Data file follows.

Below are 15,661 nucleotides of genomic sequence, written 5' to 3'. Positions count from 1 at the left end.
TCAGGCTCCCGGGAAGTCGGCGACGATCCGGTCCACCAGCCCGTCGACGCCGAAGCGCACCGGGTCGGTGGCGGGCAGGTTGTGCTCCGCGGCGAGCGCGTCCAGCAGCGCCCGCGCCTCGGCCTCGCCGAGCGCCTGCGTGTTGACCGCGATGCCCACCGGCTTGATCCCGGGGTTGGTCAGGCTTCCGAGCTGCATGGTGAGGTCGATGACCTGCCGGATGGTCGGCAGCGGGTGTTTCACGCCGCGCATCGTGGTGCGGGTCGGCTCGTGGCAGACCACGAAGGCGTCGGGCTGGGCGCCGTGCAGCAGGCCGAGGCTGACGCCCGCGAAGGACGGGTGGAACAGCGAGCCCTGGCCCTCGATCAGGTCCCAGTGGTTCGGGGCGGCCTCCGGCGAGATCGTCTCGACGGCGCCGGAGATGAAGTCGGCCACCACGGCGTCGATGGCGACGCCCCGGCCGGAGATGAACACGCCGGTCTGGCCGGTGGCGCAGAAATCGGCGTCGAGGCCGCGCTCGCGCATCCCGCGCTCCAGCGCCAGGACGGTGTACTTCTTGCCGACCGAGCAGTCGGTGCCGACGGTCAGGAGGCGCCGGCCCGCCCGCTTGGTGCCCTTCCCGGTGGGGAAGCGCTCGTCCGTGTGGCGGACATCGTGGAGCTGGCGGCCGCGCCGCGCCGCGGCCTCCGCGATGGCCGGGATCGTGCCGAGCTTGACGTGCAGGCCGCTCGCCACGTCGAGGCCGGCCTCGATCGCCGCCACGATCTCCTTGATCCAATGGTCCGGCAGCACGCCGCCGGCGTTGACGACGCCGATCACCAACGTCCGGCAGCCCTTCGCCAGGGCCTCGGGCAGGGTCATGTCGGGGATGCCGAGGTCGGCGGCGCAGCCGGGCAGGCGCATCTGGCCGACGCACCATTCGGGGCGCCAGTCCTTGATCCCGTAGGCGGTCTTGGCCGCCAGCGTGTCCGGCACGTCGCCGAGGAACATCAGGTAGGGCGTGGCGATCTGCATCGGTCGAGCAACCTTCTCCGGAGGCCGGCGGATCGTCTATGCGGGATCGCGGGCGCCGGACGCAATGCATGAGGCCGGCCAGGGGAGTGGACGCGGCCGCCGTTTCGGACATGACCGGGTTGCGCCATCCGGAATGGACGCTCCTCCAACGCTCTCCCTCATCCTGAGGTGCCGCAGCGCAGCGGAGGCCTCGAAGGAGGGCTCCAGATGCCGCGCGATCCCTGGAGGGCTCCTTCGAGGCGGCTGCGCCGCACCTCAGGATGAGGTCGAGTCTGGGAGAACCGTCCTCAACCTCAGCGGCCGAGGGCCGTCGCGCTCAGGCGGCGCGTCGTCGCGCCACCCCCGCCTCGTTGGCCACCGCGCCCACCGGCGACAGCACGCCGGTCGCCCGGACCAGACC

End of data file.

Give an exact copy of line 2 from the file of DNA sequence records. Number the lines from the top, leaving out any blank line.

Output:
TCAGGCTCCCGGGAAGTCGGCGACGATCCGGTCCACCAGCCCGTCGACGCCGAAGCGCACCGGGTCGGTGGCGGGCAGGTTGTGCTCCGCGGCGAGCGCGTCCAGCAGCGCCCGCGCCTCGGCCTCGCCGAGCGCCTGCGTGTTGACCGCGATGCCCACCGGCTTGATCCCGGGGTTGGTCAGGCTTCCGAGCTGCATGGTGAGGTCGATGACCTGCCGGATGGTCGGCAGCGGGTGTTTCACGCCGCGCATCGTGGTGCGGGTCGGCTCGTGGCAGACCACGAAGGCGTCGGGCTGGGCGCCGTGCAGCAGGCCGAGGCTGACGCCCGCGAAGGACGGGTGGAACAGCGAGCCCTGGCCCTCGATCAGGTCCCAGTGGTTCGGGGCGGCCTCCGGCGAGATCGTCTCGACGGCGCCGGAGATGAAGTCGGCCACCACGGCGTCGATGGCGACGCCCCGGCCGGAGATGAACACGCCGGTCTGGCCGGTGGCGCAGAAATCGGCGTCGAGGCCGCGCTCGCGCATCCCGCGCTCCAGCGCCAGGACGGTGTACTTCTTGCCGACCGAGCAGTCGGTGCCGACGGTCAGGAGGCGCCGGCCCGCCCGCTTGGTGCCCTTCCCGGTGGGGAAGCGCTCGTCCGTGTGGCGGACATCGTGGAGCTGGCGGCCGCGCCGCGCCGCGGCCTCCGCGATGGCCGGGATCGTGCCGAGCTTGACGTGCAGGCCGCTCGCCACGTCGAGGCCGGCCTCGATCGCCGCCACGATCTCCTTGATCCAATGGTCCGGCAGCACGCCGCCGGCGTTGACGACGCCGATCACCAACGTCCGGCAGCCCTTCGCCAGGGCCTCGGGCAGGGTCATGTCGGGGATGCCGAGGTCGGCGGCGCAGCCGGGCAGGCGCATCTGGCCGACGCACCATTCGGGGCGCCAGTCCTTGATCCCGTAGGCGGTCTTGGCCGCCAGCGTGTCCGGCACGTCGCCGAGGAACATCAGGTAGGGCGTGGCGATCTGCATCGGTCGAGCAACCTTCTCCGGAGGCCGGCGGATCGTCTATGCGGGATCGCGGGCGCCGGACGCAATGCATGAGGCCGGCCAGGGGAGTGGACGCGGCCGCCGTTTCGGACATGACCGGGTTGCGCCATCCGGAATGGACGCTCCTCCAACGCTCTCCCTCATCCTGAGGTGCCGCAGCGCAGCGGAGGCCTCGAAGGAGGGCTCCAGATGCCGCGCGATCCCTGGAGGGCTCCTTCGAGGCGGCTGCGCCGCACCTCAGGATGAGGTCGAGTCTGGGAGAACCGTCCTCAACCTCAGCGGCCGAGGGCCGTCGCGCTCAGGCGGCGCGTCGTCGCGCCACCCCCGCCTCGTTGGCCACCGCGCCCACCGGCGACAGCACGCCGGTCGCCCGGACCAGACC